Nucleotide specific changes in the hypervariable region of 16S rDNA gene as possible marker to differentiate the tick genera.

The Indian journal of animal sciences (Impact Factor: 0.13). 01/2011; 18(12):1204-1207.

ABSTRACT Hyper variable segment of mitochondrial 16S rDNA from different stages of laboratory reared, disease free and
acaricide susceptible Hyalomma anatolicum and Rhipicephalus (Boophilus) microplus were partially amplified, sequenced
and analyzed with the aid of the GenBank database. Thirty conserved genus specific nucleotide change were observed
in Hyalommid and Boophilid ticks. These conserved sequences were sufficient to identify embryonic stages of the
ticks. These conserved sequences at the genus level could act as biomarker for identification of ticks during
epidemiological studies of tick borne diseases, transmitted by Hyalommid and Rhipicephalid ticks.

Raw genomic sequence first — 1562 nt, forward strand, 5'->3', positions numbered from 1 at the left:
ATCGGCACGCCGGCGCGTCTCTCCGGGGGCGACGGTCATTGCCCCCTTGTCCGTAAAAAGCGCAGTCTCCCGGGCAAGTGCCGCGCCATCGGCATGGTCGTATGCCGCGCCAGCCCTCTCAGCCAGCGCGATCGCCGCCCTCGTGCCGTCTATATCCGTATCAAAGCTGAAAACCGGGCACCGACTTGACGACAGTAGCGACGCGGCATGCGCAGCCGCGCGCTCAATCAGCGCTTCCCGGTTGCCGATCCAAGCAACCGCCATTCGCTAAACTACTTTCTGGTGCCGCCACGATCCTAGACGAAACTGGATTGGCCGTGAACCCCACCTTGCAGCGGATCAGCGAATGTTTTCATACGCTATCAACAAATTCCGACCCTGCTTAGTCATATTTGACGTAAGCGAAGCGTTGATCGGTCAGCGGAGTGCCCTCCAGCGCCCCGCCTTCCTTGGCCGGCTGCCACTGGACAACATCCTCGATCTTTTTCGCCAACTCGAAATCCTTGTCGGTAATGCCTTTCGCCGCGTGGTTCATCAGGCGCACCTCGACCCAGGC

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    ABSTRACT: The vector borne diseases cause heavy loss to mankind and livestock industry throughout the world. Global climate changes reported to contribute to the recurrence and new epidemics of vector borne diseases. Unfortunately, the available strategies to control vector borne diseases are insufficient and public health burden of the major vector borne diseases is on increasing trend. Complete eradication of a vector population is not realistic and desirable for many arthropod vector species due to biological constraints. Genetic transformation of vectors offers the way to control the diseases transmitted by the arthropod vectors without killing them and is also an economically viable option. Genetic transformation of arthropod vectors is a new strategy in the genomic era in which the synthetic effector gene is introduced into the genome of vectors to block the developmental stages of parasite/pathogen inside the vector and subsequent driving of the effector gene into the wild vector population in a geographical area. However, the knowledge on the putative risk factors associated with the release of transgenic arthropod vectors in the field is lacking and considerable work is needed before the deployment of transgenic arthropod vectors in nature. Introduction Arthropod vectors inflict heavy loss to mankind and livestock industry, directly by biting and sucking blood, and indirectly by transmitting vector borne diseases. Vector borne diseases claim millions of lives of human and livestock every year. Among them malaria itself claims more than one million human lives every year 1 . The economic loss in the livestock industry due to ticks and tick borne diseases in Australia alone was estimated as $150 million every year 2 . The important vectors and vector borne diseases are listed in Table 1. The traditional control methods like chemotherapy and vaccination against vector borne diseases and use of insecticide, sterile insect release, biological control, immunological control and pheromone trapping against insect vectors are not sufficient enough to control the vector borne diseases 3 . Moreover, the antigenic variation present in most of the vector borne parasites/pathogens poses a challenge in the development of effective vaccine against vector borne diseases 4,5 . The global warming has been facilitating breeding of arthropod vectors and their entry into new geographical areas and is likely to disturb the delicate equilibrium and contribute to new epidemics of vector borne diseases 6 . The development of resistance against insecticides and chemotherapeutic agents increased the reoccurrence of these diseases. Dam construction, irrigation and other developmental projects, urbanization, increased human travel and deforestation have all resulted in changes in vector population densities that appear to have enabled the emergence of new vector borne diseases and resurgence of old diseases 7 . So it is the time to explore newer strategies to combat vector borne diseases. Although eradication is a common arthropod pest control strategy, it is not realistic for many pests due to biological constraints, and it may even be undesirable if it merely produced an empty ecological niche that might be readily filled by new immigrants 8 . Advances in molecular and cell biology, and genomics have allowed us to identify weak links in the diseases transmission of vectors, and tremendous advancements in the field of genetic engineering have paved the way to explore newer approaches. Although ongoing efforts to develop and improve conventional methods for the control of vector borne diseases have not been abandoned, novel strategies are needed.